What a huge compliment to compare Beacham Bay to Twin Peaks. Twin Peaks came out when I was a in High School and I was instantly taken with it. I loved how weird and dark it was and the more that we as viewers learned, the more confusing and twisted the story seemed to get. I've definitely tried to incorporate that sense of layering into Ebb and Flood. I want readers to dig into the town's history and every time they think they have a finger on its past they find something new. Beacham Bay isn't as wicked or dangerous as Twin Peaks, but it does have a darker, complex background which lends to its present state.
When I started writing stories about Beacham Bay I was looking for a vehicle that would provide many story lines and personalities and it made sense to have the town be the main character and build that character by getting to know the people. It's just so much fun now to dig into the town and uncover it's background and convoluted history. The more I do it, the more I find out.
I noticed that water seems to be an ever-present element throughout your work. Is there a particular reason for that?
Swimming has always been a medative, restorative activity for me. I grew up swimming and swam competitively in high school and college. After I moved to San Francisco I discovered the Dolphin Club and started swimming in the bay. Finding cold water swimming changed everything for me though, and suddenly swimming became more challenging and rewarding. Getting into the Bay when the temperature is in the low 50s is so exhilarating and instantly brings you into a state of awareness unlike any other sport that I've experienced. You have to be aware and careful and pay attention to what you are doing and what the tides and currents are doing. Every swim turns into a little adventure.
When I started writing, open-water swimming became a part of the culture of Beacham Bay, and that came from seeing everyone at the Dolphin Club doing their thing every day. People that jump into 50 degree water are a unique bunch. So when I created Beacham Bay it seemed to make sense that this would be a town where everyone swam and it was just a part of what they did.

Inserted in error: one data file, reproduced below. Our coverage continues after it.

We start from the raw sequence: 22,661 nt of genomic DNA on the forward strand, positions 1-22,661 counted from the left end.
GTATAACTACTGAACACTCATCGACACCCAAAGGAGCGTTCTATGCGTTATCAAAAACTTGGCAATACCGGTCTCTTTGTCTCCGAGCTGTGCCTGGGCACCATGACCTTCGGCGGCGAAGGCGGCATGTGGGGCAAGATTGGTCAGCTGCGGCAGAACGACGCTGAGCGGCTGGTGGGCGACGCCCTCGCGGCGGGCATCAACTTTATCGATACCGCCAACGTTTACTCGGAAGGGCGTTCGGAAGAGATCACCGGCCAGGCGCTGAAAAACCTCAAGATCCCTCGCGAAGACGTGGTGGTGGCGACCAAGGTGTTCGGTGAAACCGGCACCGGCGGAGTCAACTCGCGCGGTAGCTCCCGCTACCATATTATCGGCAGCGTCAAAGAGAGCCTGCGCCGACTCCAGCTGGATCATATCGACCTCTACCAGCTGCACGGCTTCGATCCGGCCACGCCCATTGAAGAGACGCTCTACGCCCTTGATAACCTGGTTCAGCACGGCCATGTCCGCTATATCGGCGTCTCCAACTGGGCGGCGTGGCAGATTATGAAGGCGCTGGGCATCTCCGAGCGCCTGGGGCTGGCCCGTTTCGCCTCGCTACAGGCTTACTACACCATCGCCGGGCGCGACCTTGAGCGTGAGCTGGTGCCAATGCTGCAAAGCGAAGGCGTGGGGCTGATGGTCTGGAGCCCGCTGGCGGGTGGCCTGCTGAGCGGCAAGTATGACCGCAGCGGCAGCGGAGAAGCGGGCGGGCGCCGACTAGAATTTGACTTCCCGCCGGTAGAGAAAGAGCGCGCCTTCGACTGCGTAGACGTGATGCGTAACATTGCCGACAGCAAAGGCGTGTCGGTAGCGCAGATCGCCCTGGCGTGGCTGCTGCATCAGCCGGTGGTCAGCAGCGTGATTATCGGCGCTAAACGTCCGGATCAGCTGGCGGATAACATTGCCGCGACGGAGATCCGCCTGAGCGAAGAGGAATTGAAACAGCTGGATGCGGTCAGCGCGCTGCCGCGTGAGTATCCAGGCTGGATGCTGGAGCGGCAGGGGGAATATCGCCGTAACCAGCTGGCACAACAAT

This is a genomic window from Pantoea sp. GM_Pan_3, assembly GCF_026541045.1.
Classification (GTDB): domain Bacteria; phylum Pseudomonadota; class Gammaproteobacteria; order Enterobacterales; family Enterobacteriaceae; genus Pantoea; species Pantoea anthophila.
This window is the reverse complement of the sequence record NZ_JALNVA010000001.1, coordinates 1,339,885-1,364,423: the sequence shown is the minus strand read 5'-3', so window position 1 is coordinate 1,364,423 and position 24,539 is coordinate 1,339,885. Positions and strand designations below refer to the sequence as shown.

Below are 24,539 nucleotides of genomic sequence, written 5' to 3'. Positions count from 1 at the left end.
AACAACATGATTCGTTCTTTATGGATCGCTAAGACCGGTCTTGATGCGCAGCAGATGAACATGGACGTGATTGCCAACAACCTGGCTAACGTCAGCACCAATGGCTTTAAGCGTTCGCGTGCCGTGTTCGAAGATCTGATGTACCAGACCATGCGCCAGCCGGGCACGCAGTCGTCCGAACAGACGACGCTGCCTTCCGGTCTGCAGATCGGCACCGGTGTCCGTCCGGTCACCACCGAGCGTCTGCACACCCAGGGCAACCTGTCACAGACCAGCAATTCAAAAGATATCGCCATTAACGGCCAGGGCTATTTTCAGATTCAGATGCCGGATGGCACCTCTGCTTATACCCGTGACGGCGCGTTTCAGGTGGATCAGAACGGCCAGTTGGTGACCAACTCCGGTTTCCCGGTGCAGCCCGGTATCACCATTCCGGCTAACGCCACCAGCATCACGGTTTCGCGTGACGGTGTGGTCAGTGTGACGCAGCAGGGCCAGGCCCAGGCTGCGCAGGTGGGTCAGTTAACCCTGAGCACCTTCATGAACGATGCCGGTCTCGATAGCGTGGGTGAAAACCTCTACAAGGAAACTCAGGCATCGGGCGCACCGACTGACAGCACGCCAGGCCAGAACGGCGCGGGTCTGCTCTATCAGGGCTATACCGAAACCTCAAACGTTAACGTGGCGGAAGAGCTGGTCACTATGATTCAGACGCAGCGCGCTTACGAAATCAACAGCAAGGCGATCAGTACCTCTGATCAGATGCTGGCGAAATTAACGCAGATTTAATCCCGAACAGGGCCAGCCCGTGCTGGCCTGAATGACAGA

There are a lot of different storytelling styles in your comics. Which dictates the direction you take -- the story you want to tell or the style you want to tell it in?
Starting with genre seems to help me get my ideas down on paper and there are so many genres I would like to explore. I have some science fiction stories I'm working on and it would be fun to do a Western some day as well. I usually start with genre and the story comes out of that. Occasionally a story idea will come to me and then it's a matter of figuring out what the genre or style will be, where it fits best. Often it doesn't feel as if I'm creating a story as much as discovering it, which I know is not a new idea, but one that feels familiar to me. When I try too hard to make a story go a certain way, it seems to fall flat or feel forced.
When I started Ebb and Flood I wanted a subject matter that would allow me the opportunity to tell different kinds of stories. Beacham Bay allows me to cover a lot of ground. Ebb and Flood then becomes limitless for me as a vehicle of storytelling and I'm free to explore different themes in each little vignette.
What can people expect from you coming up? Any new work coming out?
I have two new issues of The Business of Monkeys, which are sketch book compilations coming out at SF Zine Fest. I'm just finishing the pencils for Ebb and Flood #3 and I'm hoping to have it printed this fall.
I'm also writing Ebb and Flood #4 which is a bit of format change and it's been so much fun to write; I'm really looking forward to getting that going as well. I'm also working on a mini comic which is a collection of the ghosts of Beacham Bay. I would love to get a third issue of The Milk and Carrots Anthology together and am always on the lookout for more contributors. That's all for now, but I'm hooked on this art form so I'm curious to see what I'll be making in a few years.
Finally, from your perspective what makes the Bay Area a special place for writers, artists, and DIY creators?